Background: Both obesity and surgery are known risk factors for instigating gouty attacks. We describe the incidence and management of postoperative gouty attacks after bariatric surgery.
Methods: We performed a retrospective, multi-institutional review of 411 consecutive laparoscopic gastric bypass patients and identified all patients with postoperative gouty attacks.
Results: Of the 411 patients reviewed, 21 (5.1%) had had a previous diagnosis of gout. Of these 21 patients, 7 (33.3%) had had an acute attack postoperatively. No patient who had never had a preoperative episode developed gout. In 4 of the 7 (57.1%) patients, the attack was severe enough to require treatment with corticosteroids. Monoarticular attacks occurred in 5 (71.4%) of the 7 patients, and polyarticular attacks occurred in 2 (28.6%). The joints involved included the toes, ankles, and wrists. One patient presented with cervical gout and developed polyarticular gout that required a significant rehabilitation stay.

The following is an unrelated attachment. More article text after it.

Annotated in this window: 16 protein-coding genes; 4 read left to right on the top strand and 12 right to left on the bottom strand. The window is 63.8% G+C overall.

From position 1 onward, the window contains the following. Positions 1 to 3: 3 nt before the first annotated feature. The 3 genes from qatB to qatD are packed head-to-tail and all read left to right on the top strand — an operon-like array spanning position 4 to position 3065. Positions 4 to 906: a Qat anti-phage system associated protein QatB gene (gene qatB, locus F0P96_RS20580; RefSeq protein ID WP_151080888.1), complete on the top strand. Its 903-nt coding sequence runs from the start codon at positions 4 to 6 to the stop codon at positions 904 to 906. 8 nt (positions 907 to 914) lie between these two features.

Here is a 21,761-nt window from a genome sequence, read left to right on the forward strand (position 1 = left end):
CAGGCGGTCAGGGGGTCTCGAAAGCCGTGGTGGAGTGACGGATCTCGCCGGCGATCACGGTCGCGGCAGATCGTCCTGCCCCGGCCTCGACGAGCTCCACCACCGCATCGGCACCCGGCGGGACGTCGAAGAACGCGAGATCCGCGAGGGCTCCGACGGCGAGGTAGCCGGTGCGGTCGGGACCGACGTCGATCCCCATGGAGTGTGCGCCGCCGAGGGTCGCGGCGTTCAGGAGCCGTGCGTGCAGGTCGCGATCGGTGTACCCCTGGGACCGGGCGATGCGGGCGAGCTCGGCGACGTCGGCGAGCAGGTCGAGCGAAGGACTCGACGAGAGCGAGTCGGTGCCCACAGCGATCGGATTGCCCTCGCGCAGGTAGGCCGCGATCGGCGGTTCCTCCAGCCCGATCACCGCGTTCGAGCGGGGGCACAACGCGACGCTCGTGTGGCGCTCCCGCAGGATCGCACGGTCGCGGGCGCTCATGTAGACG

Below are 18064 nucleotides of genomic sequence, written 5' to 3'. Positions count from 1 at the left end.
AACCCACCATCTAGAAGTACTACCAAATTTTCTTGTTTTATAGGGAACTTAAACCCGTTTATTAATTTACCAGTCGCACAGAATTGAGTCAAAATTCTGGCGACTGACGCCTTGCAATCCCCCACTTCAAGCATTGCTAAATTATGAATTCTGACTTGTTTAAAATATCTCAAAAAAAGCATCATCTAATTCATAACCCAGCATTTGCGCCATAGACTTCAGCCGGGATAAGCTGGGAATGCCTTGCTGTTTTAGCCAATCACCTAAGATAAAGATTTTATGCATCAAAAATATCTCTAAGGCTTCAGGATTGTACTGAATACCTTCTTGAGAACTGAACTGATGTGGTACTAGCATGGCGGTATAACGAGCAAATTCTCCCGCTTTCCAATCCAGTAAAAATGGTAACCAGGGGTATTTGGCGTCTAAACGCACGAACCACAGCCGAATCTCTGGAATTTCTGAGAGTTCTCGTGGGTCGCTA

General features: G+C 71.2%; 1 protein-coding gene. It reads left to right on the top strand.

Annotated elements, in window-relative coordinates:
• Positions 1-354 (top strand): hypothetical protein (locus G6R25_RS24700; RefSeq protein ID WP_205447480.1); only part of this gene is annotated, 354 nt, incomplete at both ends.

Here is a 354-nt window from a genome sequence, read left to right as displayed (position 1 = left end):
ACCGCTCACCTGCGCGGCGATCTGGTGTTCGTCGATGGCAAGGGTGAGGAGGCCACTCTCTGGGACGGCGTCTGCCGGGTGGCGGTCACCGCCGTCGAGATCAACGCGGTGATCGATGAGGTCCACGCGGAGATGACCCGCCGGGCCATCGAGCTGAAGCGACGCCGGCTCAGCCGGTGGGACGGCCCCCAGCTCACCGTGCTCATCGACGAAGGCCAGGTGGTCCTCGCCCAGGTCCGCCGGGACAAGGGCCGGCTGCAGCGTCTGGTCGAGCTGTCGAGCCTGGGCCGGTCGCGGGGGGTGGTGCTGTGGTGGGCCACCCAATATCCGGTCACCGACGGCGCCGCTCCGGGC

Conclusion: The morbidity of postoperative gouty attacks in bariatric surgery patients is significant. Patients with a history of gout should given prophylactic treatment and closely monitored.